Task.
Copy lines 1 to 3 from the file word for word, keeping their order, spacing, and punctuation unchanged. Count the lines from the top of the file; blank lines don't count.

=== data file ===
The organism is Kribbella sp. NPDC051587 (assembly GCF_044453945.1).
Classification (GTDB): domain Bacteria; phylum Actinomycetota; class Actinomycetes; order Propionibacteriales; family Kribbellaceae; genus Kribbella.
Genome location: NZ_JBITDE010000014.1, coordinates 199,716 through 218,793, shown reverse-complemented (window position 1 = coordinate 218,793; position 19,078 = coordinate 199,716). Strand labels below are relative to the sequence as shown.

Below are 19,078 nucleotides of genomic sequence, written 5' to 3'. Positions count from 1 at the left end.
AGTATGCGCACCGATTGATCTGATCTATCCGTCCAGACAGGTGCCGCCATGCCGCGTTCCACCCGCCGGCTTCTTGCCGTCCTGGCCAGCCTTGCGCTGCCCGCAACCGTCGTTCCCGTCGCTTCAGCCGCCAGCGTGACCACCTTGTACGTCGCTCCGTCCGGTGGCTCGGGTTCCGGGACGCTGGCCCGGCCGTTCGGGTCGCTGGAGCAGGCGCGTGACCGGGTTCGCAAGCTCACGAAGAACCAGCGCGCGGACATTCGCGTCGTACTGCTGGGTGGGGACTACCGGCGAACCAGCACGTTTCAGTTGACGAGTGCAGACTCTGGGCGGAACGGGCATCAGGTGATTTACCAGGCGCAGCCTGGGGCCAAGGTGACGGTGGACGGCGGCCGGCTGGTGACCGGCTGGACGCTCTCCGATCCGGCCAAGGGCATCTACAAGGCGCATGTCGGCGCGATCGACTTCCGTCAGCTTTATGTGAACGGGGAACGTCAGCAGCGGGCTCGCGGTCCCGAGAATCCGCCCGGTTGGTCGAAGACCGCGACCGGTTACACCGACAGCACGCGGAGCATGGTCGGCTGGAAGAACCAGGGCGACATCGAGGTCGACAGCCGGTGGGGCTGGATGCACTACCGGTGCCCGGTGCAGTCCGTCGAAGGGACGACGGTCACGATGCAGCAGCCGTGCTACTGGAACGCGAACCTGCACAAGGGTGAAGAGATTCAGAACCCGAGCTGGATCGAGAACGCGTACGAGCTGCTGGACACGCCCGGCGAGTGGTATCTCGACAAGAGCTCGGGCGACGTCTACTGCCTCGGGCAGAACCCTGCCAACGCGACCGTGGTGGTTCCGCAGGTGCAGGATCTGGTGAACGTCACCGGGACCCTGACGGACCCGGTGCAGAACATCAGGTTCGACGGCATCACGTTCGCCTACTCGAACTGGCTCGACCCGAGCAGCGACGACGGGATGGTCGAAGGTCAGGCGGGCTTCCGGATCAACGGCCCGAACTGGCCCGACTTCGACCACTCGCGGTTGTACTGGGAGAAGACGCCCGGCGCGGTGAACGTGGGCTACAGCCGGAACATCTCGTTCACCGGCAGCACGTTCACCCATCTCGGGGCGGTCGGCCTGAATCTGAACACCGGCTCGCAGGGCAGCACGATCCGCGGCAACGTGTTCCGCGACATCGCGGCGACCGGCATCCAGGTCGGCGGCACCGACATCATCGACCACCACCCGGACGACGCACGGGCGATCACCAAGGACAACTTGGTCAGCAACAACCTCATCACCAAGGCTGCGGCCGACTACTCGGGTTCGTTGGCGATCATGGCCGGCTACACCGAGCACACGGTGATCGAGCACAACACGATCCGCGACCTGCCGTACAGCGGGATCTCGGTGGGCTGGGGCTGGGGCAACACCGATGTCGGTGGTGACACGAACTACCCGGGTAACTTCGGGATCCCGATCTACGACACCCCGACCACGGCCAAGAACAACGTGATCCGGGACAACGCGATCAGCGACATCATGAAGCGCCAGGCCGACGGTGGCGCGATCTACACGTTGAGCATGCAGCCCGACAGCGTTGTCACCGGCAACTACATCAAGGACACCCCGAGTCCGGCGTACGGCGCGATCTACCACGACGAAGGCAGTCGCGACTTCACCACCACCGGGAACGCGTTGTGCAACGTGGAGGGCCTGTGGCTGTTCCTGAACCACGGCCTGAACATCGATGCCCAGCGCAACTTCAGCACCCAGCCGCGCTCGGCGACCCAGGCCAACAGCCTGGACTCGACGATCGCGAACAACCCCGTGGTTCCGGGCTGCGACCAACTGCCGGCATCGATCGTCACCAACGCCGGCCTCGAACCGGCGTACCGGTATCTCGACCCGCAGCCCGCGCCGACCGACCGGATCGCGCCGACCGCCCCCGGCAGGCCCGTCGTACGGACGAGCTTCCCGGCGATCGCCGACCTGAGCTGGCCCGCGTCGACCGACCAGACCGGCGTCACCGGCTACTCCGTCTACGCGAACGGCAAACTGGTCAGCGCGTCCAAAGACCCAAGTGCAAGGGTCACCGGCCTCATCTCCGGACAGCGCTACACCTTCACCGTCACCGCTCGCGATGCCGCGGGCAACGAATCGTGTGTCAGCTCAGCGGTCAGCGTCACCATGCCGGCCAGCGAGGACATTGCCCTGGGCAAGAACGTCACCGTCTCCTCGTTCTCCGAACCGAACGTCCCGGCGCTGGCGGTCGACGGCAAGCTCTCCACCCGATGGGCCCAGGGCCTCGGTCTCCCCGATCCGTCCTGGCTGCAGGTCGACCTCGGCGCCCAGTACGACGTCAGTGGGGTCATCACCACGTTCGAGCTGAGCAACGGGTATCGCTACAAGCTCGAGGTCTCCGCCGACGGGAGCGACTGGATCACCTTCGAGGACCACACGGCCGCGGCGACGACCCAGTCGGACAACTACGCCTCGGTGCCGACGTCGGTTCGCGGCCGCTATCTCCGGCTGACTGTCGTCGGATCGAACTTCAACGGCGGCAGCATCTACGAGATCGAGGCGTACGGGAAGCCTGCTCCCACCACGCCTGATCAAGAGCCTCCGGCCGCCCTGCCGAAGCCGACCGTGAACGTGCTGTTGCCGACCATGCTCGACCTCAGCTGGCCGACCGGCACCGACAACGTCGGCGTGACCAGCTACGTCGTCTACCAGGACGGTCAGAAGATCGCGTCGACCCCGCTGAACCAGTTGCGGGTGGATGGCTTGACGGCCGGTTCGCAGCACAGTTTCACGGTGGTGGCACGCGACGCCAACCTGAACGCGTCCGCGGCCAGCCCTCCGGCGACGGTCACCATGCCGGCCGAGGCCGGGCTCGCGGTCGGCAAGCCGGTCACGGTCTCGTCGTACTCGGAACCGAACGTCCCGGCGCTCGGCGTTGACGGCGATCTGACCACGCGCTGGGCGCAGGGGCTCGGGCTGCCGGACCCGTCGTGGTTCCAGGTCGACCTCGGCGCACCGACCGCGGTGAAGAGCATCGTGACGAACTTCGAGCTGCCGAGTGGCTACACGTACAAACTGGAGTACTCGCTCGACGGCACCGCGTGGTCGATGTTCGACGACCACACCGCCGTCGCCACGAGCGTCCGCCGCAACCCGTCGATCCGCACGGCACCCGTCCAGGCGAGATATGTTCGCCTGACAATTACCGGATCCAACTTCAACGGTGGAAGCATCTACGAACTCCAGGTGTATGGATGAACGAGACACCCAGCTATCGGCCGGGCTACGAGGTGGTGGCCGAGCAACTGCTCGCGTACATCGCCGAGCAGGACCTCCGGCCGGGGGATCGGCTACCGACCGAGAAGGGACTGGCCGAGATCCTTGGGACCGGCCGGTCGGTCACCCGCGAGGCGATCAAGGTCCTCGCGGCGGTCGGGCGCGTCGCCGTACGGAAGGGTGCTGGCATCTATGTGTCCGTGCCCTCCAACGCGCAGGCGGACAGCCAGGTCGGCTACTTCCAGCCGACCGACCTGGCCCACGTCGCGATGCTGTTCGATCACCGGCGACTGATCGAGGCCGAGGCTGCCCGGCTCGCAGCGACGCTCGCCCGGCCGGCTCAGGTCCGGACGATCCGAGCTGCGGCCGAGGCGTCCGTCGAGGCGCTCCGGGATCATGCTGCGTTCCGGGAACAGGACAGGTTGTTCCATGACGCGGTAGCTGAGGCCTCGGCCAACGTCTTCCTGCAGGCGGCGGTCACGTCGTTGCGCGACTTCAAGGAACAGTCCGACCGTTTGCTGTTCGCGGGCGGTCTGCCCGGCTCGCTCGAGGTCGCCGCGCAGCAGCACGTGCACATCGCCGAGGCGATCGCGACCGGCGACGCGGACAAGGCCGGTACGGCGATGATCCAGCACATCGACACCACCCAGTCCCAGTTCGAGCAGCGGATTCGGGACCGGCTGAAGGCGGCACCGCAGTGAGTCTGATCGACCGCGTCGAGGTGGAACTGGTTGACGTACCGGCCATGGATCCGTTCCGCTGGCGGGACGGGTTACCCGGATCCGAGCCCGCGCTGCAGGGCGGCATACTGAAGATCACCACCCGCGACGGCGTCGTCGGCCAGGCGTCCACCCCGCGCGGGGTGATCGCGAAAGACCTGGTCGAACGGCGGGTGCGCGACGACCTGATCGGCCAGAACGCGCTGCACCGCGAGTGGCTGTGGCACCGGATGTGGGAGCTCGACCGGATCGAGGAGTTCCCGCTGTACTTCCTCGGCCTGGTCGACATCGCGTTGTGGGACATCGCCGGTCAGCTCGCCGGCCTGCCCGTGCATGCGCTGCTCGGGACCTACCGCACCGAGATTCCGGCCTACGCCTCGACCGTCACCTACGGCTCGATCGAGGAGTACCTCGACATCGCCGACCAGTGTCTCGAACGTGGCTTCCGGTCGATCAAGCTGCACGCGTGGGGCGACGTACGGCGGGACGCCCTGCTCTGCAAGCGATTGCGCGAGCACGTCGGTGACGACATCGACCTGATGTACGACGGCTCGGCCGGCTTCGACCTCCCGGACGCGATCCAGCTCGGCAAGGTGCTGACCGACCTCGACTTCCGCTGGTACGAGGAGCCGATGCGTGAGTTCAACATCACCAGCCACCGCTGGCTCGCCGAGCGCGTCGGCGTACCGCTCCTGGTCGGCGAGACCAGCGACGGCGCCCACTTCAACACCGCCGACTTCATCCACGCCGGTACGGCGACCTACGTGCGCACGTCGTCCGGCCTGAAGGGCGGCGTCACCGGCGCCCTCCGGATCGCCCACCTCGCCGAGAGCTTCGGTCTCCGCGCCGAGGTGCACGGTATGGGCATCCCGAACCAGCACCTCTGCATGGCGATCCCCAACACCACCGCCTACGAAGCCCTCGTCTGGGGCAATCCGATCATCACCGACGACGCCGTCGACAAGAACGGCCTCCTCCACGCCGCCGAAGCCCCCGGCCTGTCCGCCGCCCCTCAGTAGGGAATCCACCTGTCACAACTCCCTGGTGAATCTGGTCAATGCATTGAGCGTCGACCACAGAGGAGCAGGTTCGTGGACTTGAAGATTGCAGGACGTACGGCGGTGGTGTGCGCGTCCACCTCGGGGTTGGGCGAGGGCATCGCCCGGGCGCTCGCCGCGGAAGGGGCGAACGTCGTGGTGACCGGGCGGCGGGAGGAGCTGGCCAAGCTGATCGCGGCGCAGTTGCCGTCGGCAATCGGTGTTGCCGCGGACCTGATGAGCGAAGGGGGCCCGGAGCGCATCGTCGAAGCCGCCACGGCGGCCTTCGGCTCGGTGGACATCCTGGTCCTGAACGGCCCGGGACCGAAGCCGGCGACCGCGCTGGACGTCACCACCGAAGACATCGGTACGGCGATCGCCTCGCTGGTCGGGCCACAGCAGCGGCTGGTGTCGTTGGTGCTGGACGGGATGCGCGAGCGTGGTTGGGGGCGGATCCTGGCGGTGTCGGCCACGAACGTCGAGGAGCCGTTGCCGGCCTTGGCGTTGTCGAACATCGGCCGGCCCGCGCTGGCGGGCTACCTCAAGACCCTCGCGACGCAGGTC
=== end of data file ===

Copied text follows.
The organism is Kribbella sp. NPDC051587 (assembly GCF_044453945.1).
Classification (GTDB): domain Bacteria; phylum Actinomycetota; class Actinomycetes; order Propionibacteriales; family Kribbellaceae; genus Kribbella.
Genome location: NZ_JBITDE010000014.1, coordinates 199,716 through 218,793, shown reverse-complemented (window position 1 = coordinate 218,793; position 19,078 = coordinate 199,716). Strand labels below are relative to the sequence as shown.